early intervention services. they would also assess for
autistic spectrum disorders (again, probably not until 18
months or later) if there are red flags, concerns, etc.
this is probably the best route to take and would not cost
you anything for the initial intake assessment or any
other ongoing services.
hope this helps!
My youngest son was diagnosed with autism at 16 months by a team at Alta
Regional Center. HIs pediatrician was also very knowledgeable on the topic,
unlike so many others I have come across. I would call regional center again and
ask to have him assessed. I didn't specifically ask for my son to be assessed for
autism, just for delays, and I didn't get an runaround. My experience with RCEB
has not been as positive, though it hasn't been horrible, either. You are right that
there is no reason to wait and everything to be gained through early
intervention, whether or not he is on the spectrum. I would push them for
another evaluation and get one from a dev. ped only as a last resort. It is
expensive and I have found we have received whatever services he needed
through his regional center eval.
SPED teacher mom
Yes, children can be diagnosed with autism prior to 18
months. My son was diagnosed at 15 months, though the
diagnosis at the time was considered provisional because the
primary tool used to assess autism, the ADOS, had not yet
been validated for children so young. However, I believe
there is a newer version of the ADOS for children under 18
months now, and there is some good research data indicating
that children as young as 14 or 15 months can be accurately
diagnosed with autism. As a mother and a mental health
professional, I urge you to see a qualified developmental
pediatrician or a clinical psychologist with expertise in
diagnosing young children on the spectrum. If your child is
found to be on the spectrum, please consider pushing the
regional center to provide you with at least 25 hours a week
of ABA. You can self-refer to the regional center, but it
is better to have a developmental pediatrician or other
professional refer you. Best wishes. R.
I am seeking help and lost at the moment as it relates to
my son's primary care provider believes my 2 year old has autism. I
am looking for advice on where to proceed from here. My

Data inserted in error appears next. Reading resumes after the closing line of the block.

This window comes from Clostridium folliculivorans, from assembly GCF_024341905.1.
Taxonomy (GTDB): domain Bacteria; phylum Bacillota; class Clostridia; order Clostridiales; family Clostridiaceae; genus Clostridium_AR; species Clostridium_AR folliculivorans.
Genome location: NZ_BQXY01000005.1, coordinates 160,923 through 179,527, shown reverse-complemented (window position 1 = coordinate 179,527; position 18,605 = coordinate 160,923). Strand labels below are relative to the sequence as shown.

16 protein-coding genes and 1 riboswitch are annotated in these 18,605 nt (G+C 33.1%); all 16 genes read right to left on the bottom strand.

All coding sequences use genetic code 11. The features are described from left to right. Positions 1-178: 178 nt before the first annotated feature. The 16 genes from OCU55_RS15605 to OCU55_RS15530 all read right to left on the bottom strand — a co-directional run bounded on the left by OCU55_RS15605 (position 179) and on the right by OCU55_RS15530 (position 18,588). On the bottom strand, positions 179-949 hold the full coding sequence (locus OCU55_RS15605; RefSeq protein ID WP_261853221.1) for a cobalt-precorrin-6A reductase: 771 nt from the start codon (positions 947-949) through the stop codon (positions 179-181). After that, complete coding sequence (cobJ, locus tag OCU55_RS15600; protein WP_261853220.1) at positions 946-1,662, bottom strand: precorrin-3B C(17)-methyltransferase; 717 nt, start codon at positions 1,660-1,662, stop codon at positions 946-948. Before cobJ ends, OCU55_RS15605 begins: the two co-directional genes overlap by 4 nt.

son's doctor didn't have much to say other than you have a
lot of work to do and don't let him see tv. If you have
advice as to local groups, daycare, centers, etc in the
Castro Valley (Eastbay Area) please email me.
Thank you for reading my post.
I wanted to share my experiences on what I did when I
suspected that my son was on the autistic spectrum. The
first step you should take is to contact the Regional
Center. The phone numbers/contact information are found at:
http://www.rceb.org/ The Regional Center is then required
to evaluate your son. I will warn you that it does take
quite a bit of time for the Regional Center to get back to
you (I believe for me, it took two months - but it could
take longer now), so if you do have the financial resources,
I would suggest getting an independent evaluation from a
developmental pediatrician. There are some good referrals
in the archives of the BPN (by the way, I also recommend
that you find another pediatrician for your son, as it
sounds like your current doctor is not qualified based on
the advice he/she provided to you). After my son got the
diagnosis of autism at age 2 1/2, the Regional Center
provided in-home ABA therapy, occupational therapy and
speech therapy. The Regional Center will provide you with
recommendations on therapists, but I highly suggest that you
do your own research on who the best therapists are, and
then ask the Regional Center if they will fund them. I also
put my son on a Gluten Free/Casein Free diet. Many people
don't believe it works, but many also do thinks it works.
In our case, my son had severe constipation, and we found
the diet to really help that. I don't want to overwhelm you
with too much information, but I think those are the main
things to consider/get started with. I also wanted to say
that even though it can feel overwhelming and stressful, it
is well worth the effort to get help for your son at this
early stage. I'm happy to say that after two years of
therapies, etc., my son is doing very well. He is in a
typical preschool, and is a social and happy little guy.
I am really hoping someone can help this person.
It just breaks my heart, that all he took from his ''dr''
regarding an Autism Dx is that you have a lot of work to do,
and that his son cannot watch anymore Television ??
Hoping someone can guide this person is the right direction
- for his son's sake.
My 5 year old child who just entered Kindergarten is getting
into a lot of trouble at school. He is being evaluated by a
school psychologist who is telling us that he could be
suffering from one of the autism spectrum disorders and advised
us to get a medical diagnosis. I am devastated after
We have seen several ''specialists'' since he turned three
because we realized that he had some issues and we got several
different opinions ranging from ADHD to Sensory Processing
Disorder. I dread going to another doctor now but I
want to do whats best for my child. If I get recommendations
for doctors in the bay area who specialize in recognizing or
ruling out Autism Spectrum Disorders, I would be so grateful. I
have been researching this online and my child doesn't seem to
fit into any of the five categories!
I would greatly appreciate responses from parents who have gone
through similar experiences. Thank you.
Sad and frustrated mom
If you want to find out if your son falls within the Autism Spectrum
Disorder, I'd recommend going to see Dr. Bryna Siegel at the Autism
Clinic in the UCSF Psychiatry Department. She's an expert in this